She has served on the Patient Panel at CHOP on Biliary Atresia Education Day in March, and is a member of the Children’s Hospital Youth Advisory Council.
She looks forward to participating in Health Fairs or similar events to represent and promote organ and tissue donation.
Maximillian V. Policelli
Maximilian lives in Nazareth Pennsylvania and currently attends Penn State Behrend in Erie, PA. where he is majoring in Plastics Engineering Technology.
He writes, “I believe that receiving a transplant has helped me be more compassionate and understanding of others and their daily struggles. I enjoy being able to serve others and volunteer to make the world a better place to live, no matter how much time we have on earth.”
Maximillian was born with biliary atresia and had multiple surgeries prior to his liver transplant at the age of 14 months.
Since then he has led a very healthy life and has been able to do things other kids do. Through Boy Scouting he has hiked the Appalachian Trail in six states, bicycled across the Erie Canal and spent over 200 nights camping. Scouting has led to a life of service where he has helped in trail restoration in camps and state parks, barn owl conservation, Memorial Day Services and flag retirements. He has also reached the rank of Eagle Scout. While in High School he served as an assistant to the librarian at Blue Mountain Community Library and volunteered at a retirement community.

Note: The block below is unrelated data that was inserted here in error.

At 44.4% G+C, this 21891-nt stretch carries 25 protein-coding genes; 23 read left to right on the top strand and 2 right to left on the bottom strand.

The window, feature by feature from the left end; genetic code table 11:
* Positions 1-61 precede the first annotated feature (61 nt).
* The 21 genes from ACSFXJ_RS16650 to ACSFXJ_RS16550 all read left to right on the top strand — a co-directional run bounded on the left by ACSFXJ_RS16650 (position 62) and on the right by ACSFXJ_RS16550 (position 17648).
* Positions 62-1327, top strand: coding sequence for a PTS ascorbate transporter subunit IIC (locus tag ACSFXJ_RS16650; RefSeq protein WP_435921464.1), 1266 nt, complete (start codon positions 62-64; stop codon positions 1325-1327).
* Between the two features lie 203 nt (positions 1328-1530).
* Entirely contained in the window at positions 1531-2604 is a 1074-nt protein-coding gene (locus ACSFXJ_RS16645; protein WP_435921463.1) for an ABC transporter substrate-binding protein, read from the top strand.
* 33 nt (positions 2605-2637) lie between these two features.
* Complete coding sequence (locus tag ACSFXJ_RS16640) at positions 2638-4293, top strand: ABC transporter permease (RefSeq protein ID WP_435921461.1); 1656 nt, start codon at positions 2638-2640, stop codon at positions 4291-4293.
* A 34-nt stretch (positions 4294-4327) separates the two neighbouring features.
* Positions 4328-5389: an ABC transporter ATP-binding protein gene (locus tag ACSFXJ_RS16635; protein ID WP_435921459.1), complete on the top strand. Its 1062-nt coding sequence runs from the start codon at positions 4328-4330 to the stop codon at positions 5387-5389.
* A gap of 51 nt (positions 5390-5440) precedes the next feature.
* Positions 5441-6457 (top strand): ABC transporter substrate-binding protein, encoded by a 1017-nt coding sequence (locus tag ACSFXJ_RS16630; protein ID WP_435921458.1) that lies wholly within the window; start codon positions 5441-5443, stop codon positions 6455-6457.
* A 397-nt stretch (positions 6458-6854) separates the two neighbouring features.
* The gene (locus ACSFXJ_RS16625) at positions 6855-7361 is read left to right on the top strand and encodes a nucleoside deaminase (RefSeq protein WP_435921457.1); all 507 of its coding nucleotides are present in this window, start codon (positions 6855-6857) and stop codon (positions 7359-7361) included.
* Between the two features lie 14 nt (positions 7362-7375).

Leading an extremely full life, he was also an excellent student and earned membership into the National Honor Society in High School.
Joseph Kelleh Mansaray